Painter, sculptor and controversial performer, Yayoi Kusama, well know representative of the 60s avant-garde, showed at Carla Sozzani’s gallery during the 2005 Milan Salone. In collaboration with Japanese company Graf, Kusama’s trademark polka dots appeared on furniture and installations. Pois in disparate sizes and colours are Kusama’s signature theme. With her obsessive use of polka dots on all types of support, this Japanese artist offers an overarching vision that embraces spaces, people and things generating a sense of unfamiliarity with the surrounding world. Right from the outset, Yayoi, who has often featured her own polka dot-painted self in her installations, has been concerned more with life style than with making a material work of art. Her obsessive decorations are intended to border on hallucination. Concentrating on the everyday and focusing on decoration rather than form, she overturns the traditional approach to design; decoration is no longer the outer skin but an essential constitutive element. Her recent installation at Galleria Sozzani were mono-thematic and mono-chromatic: walls and furniture all clad in the same fabric with polka dots or disturbing coils weaving together in a dreamlike blend of space and things. Kusama casts into question our very perception of the surrounding environment, which is the very first act of living in a given place. At Venice’s Querini Stampalia Foundation, the exhibition “Homespun Tales” by American artist Kiki Smith, held during the 51st Venice Biennale, was a poetic homage to generations of women, keepers of the home hearth. Portraits of great-grandmothers, grandmothers and mothers in oval frames lined the walls of a reconstructed aristocratic living room. It is a tribute to women whose daily, repetitive gestures have sedimented the family narrative, bringing meaning to a lived-in place. The artist recreated one of her homes on the second floor of this small Venetian house. It was a place redolent with memories and full of little white porcelain figurines. Smith, one feels, entered these rooms quietly, almost on tip-toe, striving to ensure her private memories and those of this ancient palazzo could sit side by side. She made the furniture herself from black painted wine crates, dressing old pieces with gold chocolate wrapping paper to make them look like 18th century trumeau. She frescoed the walls with delicate garlands of flowers painted with her own blood as a sign of the occupant’s bond with her habitat. Chairs were set in a semi-circle, an invitation to visitors to sit around as women once did of an evening around the fire, confessing their secrets and telling stories. She mixed old, restored and modern furniture to portray a contemporary home that has roots, one that can reconcile the various periods in the story of a family, nourished by the memories of those who went before and who, mainly women, were the custodians of the home. She reconstructed an unpretentious, quietly domestic, everyday setting in this grandiose hall. Every lyrical detail revealed the typically feminine traits of doer and carer.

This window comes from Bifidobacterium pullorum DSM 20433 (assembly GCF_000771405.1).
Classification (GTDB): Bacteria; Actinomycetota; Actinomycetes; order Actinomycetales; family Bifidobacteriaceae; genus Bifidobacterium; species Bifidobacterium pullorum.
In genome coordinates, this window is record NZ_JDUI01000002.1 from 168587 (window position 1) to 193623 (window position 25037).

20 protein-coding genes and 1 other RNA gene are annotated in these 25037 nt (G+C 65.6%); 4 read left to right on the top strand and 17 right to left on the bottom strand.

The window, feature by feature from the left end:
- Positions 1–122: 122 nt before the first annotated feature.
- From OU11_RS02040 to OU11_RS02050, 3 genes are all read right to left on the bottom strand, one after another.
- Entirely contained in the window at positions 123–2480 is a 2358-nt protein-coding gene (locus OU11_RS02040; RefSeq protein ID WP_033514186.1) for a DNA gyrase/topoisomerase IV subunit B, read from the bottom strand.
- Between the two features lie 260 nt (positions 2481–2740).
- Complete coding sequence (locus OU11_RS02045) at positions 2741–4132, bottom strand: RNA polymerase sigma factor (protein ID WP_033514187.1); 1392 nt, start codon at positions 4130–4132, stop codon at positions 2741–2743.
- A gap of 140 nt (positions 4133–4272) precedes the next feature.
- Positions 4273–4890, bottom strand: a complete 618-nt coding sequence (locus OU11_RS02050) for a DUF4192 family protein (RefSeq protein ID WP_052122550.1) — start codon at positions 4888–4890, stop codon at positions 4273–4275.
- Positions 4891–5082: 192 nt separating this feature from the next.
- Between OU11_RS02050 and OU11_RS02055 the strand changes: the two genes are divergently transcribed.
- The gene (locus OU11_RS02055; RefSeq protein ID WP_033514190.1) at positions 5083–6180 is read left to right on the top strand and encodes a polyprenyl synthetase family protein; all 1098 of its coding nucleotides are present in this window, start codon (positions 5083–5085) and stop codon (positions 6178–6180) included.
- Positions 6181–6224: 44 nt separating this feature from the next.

Kiki Smith’s delicate and impassioned installation showed that the essence of living in a place is “a way of living that only tradition can teach us”. By painting with blood, she seems to want to wipe away that “uprootedness that prevents learning and living”.